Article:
Estate Planning | For Tomorrow Belongs To The People Who Prepare For Today.
Article by: Kyle Dickerson
My latest streaming obsession has been HBO’s Succession - a story chronicling the lives of the fictional Roy family, whose members control Waystar Royco, one of the largest and most politically influential media companies in the world. Over the course of three seasons, viewers watch the Roy family and their “family business” experience countless trials and tribulations. And while the portrayal of the dysfunctional Roy family and their company in Succession is embellished for entertainment value, the show depicts many real-life situations that business owners and their families can experience, including: the incapacity of a chief executive, sibling rivalry, divorce, disinheritance, family members with substance-abuse issues, corporate buy-outs, and the challenges that can arise upon the death of business owner over company ownership and management/control, which can be especially complex in a blended family that includes children, step-children, a second (or subsequent) spouse, and in-laws.
Business owners need to plan ahead and have an exit strategy for their business when the time comes and they no longer have the ability or desire to actively participate. This planning should include considerations for both an anticipated departure (i.e., retirement), as well as considerations for an unfortunate, unplanned departure caused by disability or death.
If you have an ownership interest in a small business, you need to consider the following:
1. Have an estate plan.
When a person dies without an estate plan, then NC state law (referred to as intestate succession) controls who inherits the decedent’s property upon death. If a business owner dies intestate and leaves a surviving spouse, one or more children and/or parents, then the deceased owner’s business interests would likely be divided among numerous beneficiaries. If the beneficiaries include minor children, then matters get even more complicated and may require involvement of a guardian and/or court approval before any transfer or sale of the minor’s interest in the business can be accomplished.
Special considerations should be made whenever other family members are actively involved in the business. In some family owned businesses, one child lives locally and is actively involved in business operations, while other children have pursued other careers and/or live out of state.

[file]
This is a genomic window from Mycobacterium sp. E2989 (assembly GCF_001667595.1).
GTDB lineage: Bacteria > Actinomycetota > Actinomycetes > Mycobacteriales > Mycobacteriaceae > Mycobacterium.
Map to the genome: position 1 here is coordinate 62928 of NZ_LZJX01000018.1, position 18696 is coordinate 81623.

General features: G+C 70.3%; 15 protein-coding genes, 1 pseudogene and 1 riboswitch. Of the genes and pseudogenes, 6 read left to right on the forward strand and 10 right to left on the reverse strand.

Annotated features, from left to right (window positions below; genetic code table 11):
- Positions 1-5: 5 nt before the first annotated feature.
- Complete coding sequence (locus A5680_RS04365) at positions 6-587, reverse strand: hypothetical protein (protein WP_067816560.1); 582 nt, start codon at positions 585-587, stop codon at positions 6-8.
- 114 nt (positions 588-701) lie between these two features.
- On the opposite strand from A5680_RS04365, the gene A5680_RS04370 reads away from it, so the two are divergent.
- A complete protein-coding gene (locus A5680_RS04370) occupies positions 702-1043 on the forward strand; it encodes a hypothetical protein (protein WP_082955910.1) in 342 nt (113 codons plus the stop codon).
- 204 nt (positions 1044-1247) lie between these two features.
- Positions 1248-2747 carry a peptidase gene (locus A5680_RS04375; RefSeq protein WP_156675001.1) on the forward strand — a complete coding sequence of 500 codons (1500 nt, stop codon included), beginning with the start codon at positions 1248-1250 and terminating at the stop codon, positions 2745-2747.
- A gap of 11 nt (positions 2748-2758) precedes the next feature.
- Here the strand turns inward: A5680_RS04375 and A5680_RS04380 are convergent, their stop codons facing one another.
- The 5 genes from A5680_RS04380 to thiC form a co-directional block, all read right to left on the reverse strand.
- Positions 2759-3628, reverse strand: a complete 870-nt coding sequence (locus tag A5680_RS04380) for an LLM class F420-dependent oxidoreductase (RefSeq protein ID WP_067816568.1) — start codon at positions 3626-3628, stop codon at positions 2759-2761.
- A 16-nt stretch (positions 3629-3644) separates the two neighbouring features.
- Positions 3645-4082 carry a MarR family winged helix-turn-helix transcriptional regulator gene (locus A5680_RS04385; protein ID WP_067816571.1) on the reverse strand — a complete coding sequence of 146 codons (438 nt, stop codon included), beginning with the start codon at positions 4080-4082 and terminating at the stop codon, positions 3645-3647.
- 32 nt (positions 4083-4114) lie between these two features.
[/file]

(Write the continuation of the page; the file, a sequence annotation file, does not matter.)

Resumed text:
In a carefully drafted estate plan, the business owner’s will or trust could address numerous issues including, who receives the business interest, who manages the business, how the business is valued, etc. In addition to creating a will/trust, a business owner should have a durable power of attorney to address who has decision-making authority over the owner’s business interests upon the owner’s physical or mental disability/incapacity.
2. Consider who should have decision making authority.
Who is best suited to continue the operation of the business if you were unable to participate. Is there a partner or other key employee who can step in? Will your Agent/Executor/Trustee have the ability continue the operation of the business, or should they wind it down, or sell it?
3. If there are multiple owners of the business, are there any written agreements or provisions that address what happens upon the death/incapacity of an owner?
Do you have (or need) any of the following:
A Stock/Membership Restriction Agreement. These documents allow owners to limit who can become a new owner/member in the business.
A Buy-Sell Agreement. These are contracts among shareholders or partners that establish a plan for the business in the event of the death or incapacity of an owner. One principal benefit of a buy-sell agreement is that it can establish a mechanism to value an owner’s share in the business.
Key-man or other life insurance. If the business assets are not liquid or there is otherwise need for cash in the acquisition of an owner’s interests, life insurance on the owner (either owned by the business, other owners or family) can provide the necessary capital to keep the business going or to buy out a deceased owner’s interest.
4. Are there special considerations involved due to the unique nature of the business?
Can the intended beneficiary own the stock/membership interest?
If the business is an Subchapter S-corporation, the beneficiary must meet the eligibility rules of the IRS (not all trusts qualify).
If the small businesses is a professional company, then only individuals with a specific professional licensure (i.e., doctors/dentists/accountants/engineers) may own the stock/membership interest.
5. Discuss your succession plan with your business partners, professional advisors, and family.
This one speaks for itself, but it is important to reiterate because a number of difficult decisions may need to be made quickly upon the death or incapacity of a business owner. Co-owners should seek agreement about what happens when an owner departs the business. Professional advisors need to understand the owner’s desires in order to develop a plan to accomplish the desired outcome. And the business owner and his/her family will have the opportunity to hear each other’s expectations and desires concerning the future of the business.
Sumrell Sugg, P.A. is a regional legal firm that provides clients with first-rate services in a cost-effective manner. Whether clients are individuals, corporations, or local governments and municipalities, our firm delivers on an undeviating promise of service. For more information, visit us at www.nclawyers.com.